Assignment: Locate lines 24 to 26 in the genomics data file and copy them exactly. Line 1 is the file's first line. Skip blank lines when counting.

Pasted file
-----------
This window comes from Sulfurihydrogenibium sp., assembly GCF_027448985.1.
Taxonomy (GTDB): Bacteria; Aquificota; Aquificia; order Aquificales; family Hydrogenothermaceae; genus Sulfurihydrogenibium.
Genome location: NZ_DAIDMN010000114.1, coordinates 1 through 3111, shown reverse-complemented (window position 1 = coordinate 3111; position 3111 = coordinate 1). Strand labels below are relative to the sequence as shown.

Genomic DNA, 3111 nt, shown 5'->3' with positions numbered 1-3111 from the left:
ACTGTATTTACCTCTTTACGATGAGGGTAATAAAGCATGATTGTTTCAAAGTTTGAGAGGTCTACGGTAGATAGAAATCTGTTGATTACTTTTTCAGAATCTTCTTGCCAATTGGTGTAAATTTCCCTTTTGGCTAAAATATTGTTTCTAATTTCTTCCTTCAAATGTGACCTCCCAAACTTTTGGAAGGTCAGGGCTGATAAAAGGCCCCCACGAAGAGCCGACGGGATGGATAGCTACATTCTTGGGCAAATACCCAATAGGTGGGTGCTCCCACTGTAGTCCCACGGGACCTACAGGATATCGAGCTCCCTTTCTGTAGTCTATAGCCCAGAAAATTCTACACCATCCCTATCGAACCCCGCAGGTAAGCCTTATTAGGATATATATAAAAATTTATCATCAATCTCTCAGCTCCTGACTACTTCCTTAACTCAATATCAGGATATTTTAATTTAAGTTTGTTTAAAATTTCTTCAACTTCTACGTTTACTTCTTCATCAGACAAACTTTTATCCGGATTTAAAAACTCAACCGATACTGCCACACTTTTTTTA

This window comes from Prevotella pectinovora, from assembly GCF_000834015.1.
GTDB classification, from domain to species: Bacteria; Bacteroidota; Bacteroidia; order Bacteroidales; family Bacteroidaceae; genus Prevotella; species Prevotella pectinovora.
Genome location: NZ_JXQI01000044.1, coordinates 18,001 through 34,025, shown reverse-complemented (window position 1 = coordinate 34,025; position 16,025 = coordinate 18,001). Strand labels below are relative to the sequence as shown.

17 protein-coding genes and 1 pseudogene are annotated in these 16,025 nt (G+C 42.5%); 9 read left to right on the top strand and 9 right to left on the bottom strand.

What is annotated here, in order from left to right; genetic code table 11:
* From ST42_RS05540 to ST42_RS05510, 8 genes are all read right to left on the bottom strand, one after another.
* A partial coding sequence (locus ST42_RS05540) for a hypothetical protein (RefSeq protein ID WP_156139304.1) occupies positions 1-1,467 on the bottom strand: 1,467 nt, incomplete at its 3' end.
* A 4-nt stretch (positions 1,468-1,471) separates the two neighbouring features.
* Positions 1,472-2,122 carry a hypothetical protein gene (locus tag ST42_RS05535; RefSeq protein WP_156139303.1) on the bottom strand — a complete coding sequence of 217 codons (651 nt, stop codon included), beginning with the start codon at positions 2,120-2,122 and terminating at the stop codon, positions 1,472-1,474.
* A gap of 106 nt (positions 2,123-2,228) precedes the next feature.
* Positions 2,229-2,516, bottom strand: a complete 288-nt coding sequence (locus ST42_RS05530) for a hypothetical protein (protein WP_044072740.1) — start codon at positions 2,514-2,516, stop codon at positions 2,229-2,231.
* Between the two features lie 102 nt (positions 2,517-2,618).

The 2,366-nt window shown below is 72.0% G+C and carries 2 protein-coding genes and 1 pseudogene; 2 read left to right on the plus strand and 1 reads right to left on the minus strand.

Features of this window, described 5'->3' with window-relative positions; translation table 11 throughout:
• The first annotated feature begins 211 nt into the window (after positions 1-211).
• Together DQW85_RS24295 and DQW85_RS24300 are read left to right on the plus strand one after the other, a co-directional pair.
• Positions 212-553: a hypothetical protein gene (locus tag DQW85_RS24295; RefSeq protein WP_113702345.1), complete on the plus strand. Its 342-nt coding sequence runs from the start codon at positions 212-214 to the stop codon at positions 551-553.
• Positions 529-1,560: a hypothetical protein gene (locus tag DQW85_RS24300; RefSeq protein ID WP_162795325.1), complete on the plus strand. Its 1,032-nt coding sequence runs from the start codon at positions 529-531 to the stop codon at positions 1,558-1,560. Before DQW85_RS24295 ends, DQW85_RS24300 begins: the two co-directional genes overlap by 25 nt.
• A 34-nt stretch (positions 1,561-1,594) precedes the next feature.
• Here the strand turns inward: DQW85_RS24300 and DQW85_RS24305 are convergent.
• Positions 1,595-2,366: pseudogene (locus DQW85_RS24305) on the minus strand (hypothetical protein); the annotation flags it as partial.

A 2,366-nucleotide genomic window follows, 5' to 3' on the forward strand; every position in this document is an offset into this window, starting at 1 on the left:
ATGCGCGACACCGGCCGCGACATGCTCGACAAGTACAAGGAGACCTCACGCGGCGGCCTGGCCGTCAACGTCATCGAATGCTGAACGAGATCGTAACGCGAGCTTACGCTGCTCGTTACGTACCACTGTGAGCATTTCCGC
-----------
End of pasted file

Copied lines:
• A 34-nt stretch (positions 1,561-1,594) precedes the next feature.
• Here the strand turns inward: DQW85_RS24300 and DQW85_RS24305 are convergent.
• Positions 1,595-2,366: pseudogene (locus DQW85_RS24305) on the minus strand (hypothetical protein); the annotation flags it as partial.